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GLOBAL SECURITIES PROCESSING
"The more things change, the more they stay the same," goes the adage. That could be true elsewhere but not in the securities industry, which is in a constant state of change. Changes emanate from many sources: globalization, technological advancements, product innovation, and regulatory modifications. Each affects the processing of transactions throughout the financial industry. Each year brings new challenges and each year the industry meets those challenges.
As we approach the twenty-first century, globalization continues to offer exciting challenges to the processing areas of financial institutions. From new markets offering interesting investment alternatives to the ongoing changes in existing markets as they try to stay competitive, the scope of the effort necessary to accommodate these changes seems to grow each year. Whatever the situation is, transaction processing personnel must be ready to work through the required steps accurately and efficiently and to complete the settlement cycle.
Technological innovation continues to be a catalyst of change. Each passing day seems to bring a more error-free and cost-efficient way to process an entry. The benefits derived outweigh the cost of implementation. These advances occur both within and between financial institutional firms and industry entities. From new ways to accept a client's order to industry wide central sources for trade settlement, automation is very much a part of our lives.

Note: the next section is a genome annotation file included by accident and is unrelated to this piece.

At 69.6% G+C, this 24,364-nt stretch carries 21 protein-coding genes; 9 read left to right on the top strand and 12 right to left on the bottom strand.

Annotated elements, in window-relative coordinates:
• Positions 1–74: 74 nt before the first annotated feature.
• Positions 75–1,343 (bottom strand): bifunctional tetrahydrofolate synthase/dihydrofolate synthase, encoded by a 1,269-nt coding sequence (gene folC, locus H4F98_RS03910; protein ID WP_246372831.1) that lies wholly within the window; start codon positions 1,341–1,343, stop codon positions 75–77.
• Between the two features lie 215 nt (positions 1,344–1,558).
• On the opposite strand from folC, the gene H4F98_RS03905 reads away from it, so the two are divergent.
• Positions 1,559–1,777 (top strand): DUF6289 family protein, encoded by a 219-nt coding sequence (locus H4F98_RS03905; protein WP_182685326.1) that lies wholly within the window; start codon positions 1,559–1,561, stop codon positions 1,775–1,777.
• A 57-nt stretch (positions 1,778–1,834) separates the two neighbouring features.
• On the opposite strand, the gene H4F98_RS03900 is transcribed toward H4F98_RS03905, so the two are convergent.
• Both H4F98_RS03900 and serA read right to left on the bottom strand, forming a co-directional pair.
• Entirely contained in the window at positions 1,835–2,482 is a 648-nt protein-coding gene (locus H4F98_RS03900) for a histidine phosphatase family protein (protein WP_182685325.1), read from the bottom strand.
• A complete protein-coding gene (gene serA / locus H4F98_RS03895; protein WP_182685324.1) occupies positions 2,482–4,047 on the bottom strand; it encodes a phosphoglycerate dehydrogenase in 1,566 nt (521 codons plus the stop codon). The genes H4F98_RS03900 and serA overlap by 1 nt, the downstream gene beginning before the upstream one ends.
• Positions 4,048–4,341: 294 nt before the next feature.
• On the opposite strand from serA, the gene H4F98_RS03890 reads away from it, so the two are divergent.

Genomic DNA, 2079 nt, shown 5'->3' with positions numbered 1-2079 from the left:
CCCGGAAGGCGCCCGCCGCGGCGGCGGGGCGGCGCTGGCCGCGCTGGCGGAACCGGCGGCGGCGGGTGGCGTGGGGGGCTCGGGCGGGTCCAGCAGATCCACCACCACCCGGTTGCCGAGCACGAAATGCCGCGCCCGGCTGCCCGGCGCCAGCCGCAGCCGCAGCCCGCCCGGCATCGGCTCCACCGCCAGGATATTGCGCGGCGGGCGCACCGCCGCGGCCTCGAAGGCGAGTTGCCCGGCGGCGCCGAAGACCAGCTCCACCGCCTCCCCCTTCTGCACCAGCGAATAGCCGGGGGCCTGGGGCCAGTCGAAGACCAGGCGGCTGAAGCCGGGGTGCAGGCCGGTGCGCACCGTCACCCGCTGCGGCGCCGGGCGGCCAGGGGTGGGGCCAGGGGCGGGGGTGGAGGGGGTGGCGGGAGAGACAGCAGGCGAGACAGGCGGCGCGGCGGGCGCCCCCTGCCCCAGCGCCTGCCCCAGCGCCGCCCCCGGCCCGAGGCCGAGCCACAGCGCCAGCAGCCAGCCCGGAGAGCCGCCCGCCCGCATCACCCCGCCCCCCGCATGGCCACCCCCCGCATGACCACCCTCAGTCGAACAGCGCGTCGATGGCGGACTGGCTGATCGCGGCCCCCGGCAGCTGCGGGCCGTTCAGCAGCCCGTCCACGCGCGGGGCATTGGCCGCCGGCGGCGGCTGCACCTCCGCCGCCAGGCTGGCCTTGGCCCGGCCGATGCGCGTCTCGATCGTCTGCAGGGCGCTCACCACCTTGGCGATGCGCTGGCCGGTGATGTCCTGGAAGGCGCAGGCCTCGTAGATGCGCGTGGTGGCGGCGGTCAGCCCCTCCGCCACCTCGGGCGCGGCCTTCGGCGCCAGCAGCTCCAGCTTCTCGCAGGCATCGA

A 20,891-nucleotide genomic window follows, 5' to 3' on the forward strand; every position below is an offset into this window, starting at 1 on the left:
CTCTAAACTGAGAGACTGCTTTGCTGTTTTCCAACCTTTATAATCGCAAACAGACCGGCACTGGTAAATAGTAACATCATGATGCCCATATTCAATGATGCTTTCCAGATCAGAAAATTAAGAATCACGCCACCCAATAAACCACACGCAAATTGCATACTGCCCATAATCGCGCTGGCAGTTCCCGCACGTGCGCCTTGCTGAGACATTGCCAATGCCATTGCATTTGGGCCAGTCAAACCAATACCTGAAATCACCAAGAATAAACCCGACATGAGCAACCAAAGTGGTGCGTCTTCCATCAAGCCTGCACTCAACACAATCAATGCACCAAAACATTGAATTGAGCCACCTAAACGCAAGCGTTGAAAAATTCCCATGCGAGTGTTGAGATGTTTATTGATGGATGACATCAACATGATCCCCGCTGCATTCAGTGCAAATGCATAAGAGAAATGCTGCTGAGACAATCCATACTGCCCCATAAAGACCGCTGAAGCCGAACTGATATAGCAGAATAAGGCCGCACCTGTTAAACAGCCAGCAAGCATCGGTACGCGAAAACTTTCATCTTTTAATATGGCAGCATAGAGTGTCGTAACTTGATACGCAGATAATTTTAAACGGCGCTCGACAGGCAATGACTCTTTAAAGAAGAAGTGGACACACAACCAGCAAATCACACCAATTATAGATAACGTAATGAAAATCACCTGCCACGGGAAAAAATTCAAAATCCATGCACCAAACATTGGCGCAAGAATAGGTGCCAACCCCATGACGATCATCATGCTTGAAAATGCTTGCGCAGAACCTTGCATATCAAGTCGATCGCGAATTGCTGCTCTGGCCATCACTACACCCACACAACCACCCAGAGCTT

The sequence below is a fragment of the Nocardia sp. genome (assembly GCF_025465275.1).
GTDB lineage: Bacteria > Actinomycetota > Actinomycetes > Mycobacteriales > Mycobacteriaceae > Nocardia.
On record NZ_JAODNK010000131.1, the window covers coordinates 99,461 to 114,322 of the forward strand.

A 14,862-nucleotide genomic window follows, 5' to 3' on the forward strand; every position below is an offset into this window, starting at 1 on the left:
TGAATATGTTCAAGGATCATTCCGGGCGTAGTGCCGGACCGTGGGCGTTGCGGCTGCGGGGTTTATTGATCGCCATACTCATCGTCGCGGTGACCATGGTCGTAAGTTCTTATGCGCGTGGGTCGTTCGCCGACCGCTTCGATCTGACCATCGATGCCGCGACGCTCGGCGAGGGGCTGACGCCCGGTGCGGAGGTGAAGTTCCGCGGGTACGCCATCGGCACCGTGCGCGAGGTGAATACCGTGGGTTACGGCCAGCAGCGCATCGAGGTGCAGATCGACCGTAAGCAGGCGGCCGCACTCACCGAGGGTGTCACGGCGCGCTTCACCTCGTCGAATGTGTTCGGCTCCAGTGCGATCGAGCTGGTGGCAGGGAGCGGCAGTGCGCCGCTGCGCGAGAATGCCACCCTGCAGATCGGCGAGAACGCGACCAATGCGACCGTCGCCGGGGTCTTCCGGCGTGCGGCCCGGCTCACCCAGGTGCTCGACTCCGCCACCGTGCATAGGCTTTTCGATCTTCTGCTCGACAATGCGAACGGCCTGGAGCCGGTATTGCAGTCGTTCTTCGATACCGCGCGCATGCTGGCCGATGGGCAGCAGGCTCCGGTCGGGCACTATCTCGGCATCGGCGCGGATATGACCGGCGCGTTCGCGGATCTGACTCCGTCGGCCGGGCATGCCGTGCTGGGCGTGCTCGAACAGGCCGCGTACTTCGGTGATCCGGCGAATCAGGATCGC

As a result of competition among financial advisors and intermediaries, the industry continues to offer new products and modify existing ones. New approaches address changes in tax codes, factors of the economy, or the special needs of investors. Financial institutions are developing ways for all investors to accomplish their goals, from a parent looking for a way to secure the necessary funds for a newborn baby's college education to a major corporation looking to better match cash inflow to cash outflow.
Regulatory modifications have a huge impact on how we conduct business. Whether they are internal changes within a specific country or changes with a global impact, financial institutions must adapt. These regulatory changes range from a change in the settlement cycle of a particular product to the currency that will be used to settle all financial transactions. Doing business in different countries makes it necessary for a firm to be on top of any and all changes, both local and global.
This book was written to give the reader a snapshot of the processing side of the brokerage business. It tracks a transaction from order entry to final settlement. In addition, it describes the entities that function in many of the markets and explains the settlement processes used.
The book also includes sections on the securities we trade, what they are, and how they differ from one another. Product knowledge is important because it allows the reader to better understand why certain issues are processed one way and others are processed differently. The book also discusses how these various issues are first brought to market.
Because the security industry is constantly changing, it is a challenge to keep a book such as this completely up-to-date. Every effort has been made to provide readers with the most current information available. I trust you will find this book useful and meaningful to you as you pursue your career.
DAVID M. WEISS